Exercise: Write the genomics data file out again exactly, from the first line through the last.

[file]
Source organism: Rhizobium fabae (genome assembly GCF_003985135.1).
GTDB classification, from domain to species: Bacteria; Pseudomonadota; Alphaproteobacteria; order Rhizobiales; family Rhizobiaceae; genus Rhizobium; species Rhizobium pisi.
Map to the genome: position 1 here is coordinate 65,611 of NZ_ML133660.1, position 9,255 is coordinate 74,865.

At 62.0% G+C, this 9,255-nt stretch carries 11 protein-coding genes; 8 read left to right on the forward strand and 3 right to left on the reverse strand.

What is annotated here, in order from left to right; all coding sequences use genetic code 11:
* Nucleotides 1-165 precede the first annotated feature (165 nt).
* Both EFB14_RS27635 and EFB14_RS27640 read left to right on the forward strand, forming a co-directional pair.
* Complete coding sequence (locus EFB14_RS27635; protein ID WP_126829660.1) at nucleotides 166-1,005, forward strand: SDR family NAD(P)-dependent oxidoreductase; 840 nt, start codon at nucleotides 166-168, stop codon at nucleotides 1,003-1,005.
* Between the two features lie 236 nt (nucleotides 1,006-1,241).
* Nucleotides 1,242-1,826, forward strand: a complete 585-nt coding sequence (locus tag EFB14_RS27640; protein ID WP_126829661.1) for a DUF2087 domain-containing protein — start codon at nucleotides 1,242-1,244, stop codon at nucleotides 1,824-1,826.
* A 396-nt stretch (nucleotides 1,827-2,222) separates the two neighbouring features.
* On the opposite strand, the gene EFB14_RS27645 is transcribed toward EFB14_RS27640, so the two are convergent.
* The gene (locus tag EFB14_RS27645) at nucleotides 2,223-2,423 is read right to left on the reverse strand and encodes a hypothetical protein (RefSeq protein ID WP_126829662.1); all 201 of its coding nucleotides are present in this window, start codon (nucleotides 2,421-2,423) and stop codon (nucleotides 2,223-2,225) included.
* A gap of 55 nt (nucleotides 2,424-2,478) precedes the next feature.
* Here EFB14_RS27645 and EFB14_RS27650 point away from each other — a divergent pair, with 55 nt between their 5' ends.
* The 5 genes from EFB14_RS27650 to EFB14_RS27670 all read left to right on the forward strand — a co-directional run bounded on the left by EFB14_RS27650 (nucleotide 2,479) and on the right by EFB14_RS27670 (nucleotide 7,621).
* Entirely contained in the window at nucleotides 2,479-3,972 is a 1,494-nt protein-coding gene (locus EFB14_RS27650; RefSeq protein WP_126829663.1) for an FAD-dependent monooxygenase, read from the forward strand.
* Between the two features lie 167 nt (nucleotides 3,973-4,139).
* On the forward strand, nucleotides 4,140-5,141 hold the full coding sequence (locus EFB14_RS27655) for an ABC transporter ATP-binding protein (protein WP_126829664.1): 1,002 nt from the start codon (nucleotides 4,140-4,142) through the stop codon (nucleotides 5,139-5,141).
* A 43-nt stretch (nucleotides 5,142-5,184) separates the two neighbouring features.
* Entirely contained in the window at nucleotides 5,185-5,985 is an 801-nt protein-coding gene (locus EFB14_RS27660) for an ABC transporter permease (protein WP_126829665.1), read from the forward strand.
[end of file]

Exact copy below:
Source organism: Rhizobium fabae (genome assembly GCF_003985135.1).
GTDB classification, from domain to species: Bacteria; Pseudomonadota; Alphaproteobacteria; order Rhizobiales; family Rhizobiaceae; genus Rhizobium; species Rhizobium pisi.
Map to the genome: position 1 here is coordinate 65,611 of NZ_ML133660.1, position 9,255 is coordinate 74,865.

At 62.0% G+C, this 9,255-nt stretch carries 11 protein-coding genes; 8 read left to right on the forward strand and 3 right to left on the reverse strand.

What is annotated here, in order from left to right; all coding sequences use genetic code 11:
* Nucleotides 1-165 precede the first annotated feature (165 nt).
* Both EFB14_RS27635 and EFB14_RS27640 read left to right on the forward strand, forming a co-directional pair.
* Complete coding sequence (locus EFB14_RS27635; protein ID WP_126829660.1) at nucleotides 166-1,005, forward strand: SDR family NAD(P)-dependent oxidoreductase; 840 nt, start codon at nucleotides 166-168, stop codon at nucleotides 1,003-1,005.
* Between the two features lie 236 nt (nucleotides 1,006-1,241).
* Nucleotides 1,242-1,826, forward strand: a complete 585-nt coding sequence (locus tag EFB14_RS27640; protein ID WP_126829661.1) for a DUF2087 domain-containing protein — start codon at nucleotides 1,242-1,244, stop codon at nucleotides 1,824-1,826.
* A 396-nt stretch (nucleotides 1,827-2,222) separates the two neighbouring features.
* On the opposite strand, the gene EFB14_RS27645 is transcribed toward EFB14_RS27640, so the two are convergent.
* The gene (locus tag EFB14_RS27645) at nucleotides 2,223-2,423 is read right to left on the reverse strand and encodes a hypothetical protein (RefSeq protein ID WP_126829662.1); all 201 of its coding nucleotides are present in this window, start codon (nucleotides 2,421-2,423) and stop codon (nucleotides 2,223-2,225) included.
* A gap of 55 nt (nucleotides 2,424-2,478) precedes the next feature.
* Here EFB14_RS27645 and EFB14_RS27650 point away from each other — a divergent pair, with 55 nt between their 5' ends.
* The 5 genes from EFB14_RS27650 to EFB14_RS27670 all read left to right on the forward strand — a co-directional run bounded on the left by EFB14_RS27650 (nucleotide 2,479) and on the right by EFB14_RS27670 (nucleotide 7,621).
* Entirely contained in the window at nucleotides 2,479-3,972 is a 1,494-nt protein-coding gene (locus EFB14_RS27650; RefSeq protein WP_126829663.1) for an FAD-dependent monooxygenase, read from the forward strand.
* Between the two features lie 167 nt (nucleotides 3,973-4,139).
* On the forward strand, nucleotides 4,140-5,141 hold the full coding sequence (locus EFB14_RS27655) for an ABC transporter ATP-binding protein (protein WP_126829664.1): 1,002 nt from the start codon (nucleotides 4,140-4,142) through the stop codon (nucleotides 5,139-5,141).
* A 43-nt stretch (nucleotides 5,142-5,184) separates the two neighbouring features.
* Entirely contained in the window at nucleotides 5,185-5,985 is an 801-nt protein-coding gene (locus EFB14_RS27660) for an ABC transporter permease (protein WP_126829665.1), read from the forward strand.